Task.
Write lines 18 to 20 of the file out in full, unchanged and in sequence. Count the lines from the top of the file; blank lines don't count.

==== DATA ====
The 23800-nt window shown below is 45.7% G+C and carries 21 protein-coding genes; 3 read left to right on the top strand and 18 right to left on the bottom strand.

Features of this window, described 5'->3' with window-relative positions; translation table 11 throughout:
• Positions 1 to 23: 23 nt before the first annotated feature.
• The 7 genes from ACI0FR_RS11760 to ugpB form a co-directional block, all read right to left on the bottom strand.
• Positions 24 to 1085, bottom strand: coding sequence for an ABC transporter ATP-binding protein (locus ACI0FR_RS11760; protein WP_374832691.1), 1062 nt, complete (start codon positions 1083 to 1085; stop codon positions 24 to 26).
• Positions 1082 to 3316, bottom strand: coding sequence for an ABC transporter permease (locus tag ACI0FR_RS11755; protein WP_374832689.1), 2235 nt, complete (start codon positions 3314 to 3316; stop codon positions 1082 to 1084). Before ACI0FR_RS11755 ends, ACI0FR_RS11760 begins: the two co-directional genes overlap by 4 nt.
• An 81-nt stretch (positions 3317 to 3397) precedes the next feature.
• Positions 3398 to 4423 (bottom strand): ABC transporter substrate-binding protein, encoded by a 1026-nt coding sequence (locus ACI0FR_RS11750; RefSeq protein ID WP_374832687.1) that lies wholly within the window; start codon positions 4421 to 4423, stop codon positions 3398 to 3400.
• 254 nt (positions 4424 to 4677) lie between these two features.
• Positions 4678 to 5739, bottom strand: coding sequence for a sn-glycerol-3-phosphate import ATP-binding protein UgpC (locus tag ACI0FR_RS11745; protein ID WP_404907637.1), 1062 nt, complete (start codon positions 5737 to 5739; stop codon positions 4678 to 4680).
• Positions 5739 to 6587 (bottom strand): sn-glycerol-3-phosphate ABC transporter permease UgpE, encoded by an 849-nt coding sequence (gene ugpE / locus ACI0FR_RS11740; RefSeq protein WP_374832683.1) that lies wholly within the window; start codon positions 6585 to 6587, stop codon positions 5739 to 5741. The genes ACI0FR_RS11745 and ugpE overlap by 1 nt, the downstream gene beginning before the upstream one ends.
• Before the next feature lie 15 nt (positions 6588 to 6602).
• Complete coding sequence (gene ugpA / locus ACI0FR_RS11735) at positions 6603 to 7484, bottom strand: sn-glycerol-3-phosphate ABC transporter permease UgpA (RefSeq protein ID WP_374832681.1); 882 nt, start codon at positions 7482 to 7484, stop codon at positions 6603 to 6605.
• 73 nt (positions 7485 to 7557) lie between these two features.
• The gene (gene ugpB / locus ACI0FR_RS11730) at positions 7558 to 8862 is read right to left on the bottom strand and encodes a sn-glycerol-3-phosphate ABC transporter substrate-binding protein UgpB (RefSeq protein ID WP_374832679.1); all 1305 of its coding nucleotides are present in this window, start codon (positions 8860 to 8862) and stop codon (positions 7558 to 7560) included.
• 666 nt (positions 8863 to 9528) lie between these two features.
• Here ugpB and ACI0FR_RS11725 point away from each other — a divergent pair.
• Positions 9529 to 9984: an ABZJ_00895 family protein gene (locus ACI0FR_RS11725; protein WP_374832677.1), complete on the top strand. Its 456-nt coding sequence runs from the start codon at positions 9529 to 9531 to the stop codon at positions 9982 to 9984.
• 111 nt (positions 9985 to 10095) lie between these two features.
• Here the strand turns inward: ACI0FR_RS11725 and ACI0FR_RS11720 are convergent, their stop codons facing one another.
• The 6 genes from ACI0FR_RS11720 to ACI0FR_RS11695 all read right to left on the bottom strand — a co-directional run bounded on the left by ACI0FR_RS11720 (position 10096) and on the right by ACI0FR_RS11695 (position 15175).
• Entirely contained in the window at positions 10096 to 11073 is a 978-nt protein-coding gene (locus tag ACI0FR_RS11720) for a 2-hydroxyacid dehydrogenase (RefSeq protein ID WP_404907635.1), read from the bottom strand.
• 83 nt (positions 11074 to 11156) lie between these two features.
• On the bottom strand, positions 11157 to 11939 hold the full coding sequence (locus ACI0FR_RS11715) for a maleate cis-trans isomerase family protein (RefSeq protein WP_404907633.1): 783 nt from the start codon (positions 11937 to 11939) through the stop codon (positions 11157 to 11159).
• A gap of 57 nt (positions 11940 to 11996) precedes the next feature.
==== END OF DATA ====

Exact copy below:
• Positions 9529 to 9984: an ABZJ_00895 family protein gene (locus ACI0FR_RS11725; protein WP_374832677.1), complete on the top strand. Its 456-nt coding sequence runs from the start codon at positions 9529 to 9531 to the stop codon at positions 9982 to 9984.
• 111 nt (positions 9985 to 10095) lie between these two features.
• Here the strand turns inward: ACI0FR_RS11725 and ACI0FR_RS11720 are convergent, their stop codons facing one another.